A previously healthy ten-year-old girl was involved in a high speed motor vehicle accident (MVA) in which she was the belted front-seat passenger. The patient's teeth marks on the dashboard were evidence of a high-velocity impact. Her Glasgow Coma Score on scene was 13, and she was amnestic for the event. She was subsequently transported to the emergency room in full spinal precautions; on arrival she was hemodynamically stable with a Glasgow Coma Score of 14, complaining of neck and jaw pain. Neurological examination revealed impaired abduction of the right eye, with no other focal deficits. She had oral lacerations and bruising over the mandibles bilaterally.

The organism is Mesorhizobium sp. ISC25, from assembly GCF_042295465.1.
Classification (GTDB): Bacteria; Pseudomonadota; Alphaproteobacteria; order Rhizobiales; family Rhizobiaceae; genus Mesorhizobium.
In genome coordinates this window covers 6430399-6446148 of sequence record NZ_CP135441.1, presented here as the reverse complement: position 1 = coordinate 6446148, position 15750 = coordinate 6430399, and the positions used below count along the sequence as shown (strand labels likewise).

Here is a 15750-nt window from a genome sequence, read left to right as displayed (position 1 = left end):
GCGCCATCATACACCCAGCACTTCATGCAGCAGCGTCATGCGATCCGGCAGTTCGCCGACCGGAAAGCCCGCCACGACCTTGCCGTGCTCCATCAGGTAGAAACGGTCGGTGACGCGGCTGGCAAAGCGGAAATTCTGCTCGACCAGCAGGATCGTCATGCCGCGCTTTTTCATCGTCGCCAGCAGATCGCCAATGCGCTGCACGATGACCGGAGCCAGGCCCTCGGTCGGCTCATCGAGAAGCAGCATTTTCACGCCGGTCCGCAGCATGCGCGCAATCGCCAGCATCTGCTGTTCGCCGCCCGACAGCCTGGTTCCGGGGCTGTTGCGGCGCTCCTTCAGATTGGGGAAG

Computed tomogram (CT) scan of the head was initially interpreted as normal, but on closer inspection demonstrated a 4mm retroclival hematoma (Figure 1). Sagittal CT through the upper cervical spine revealed the hematoma was epidural, bounded by the spheno-occipital synchondrosis superiorly and by the mid-body of the axis inferiorly (Figure 2). The odontoid was retroflexed (Figure 2). Bilateral mandibular fractures were also uncovered on facial imaging.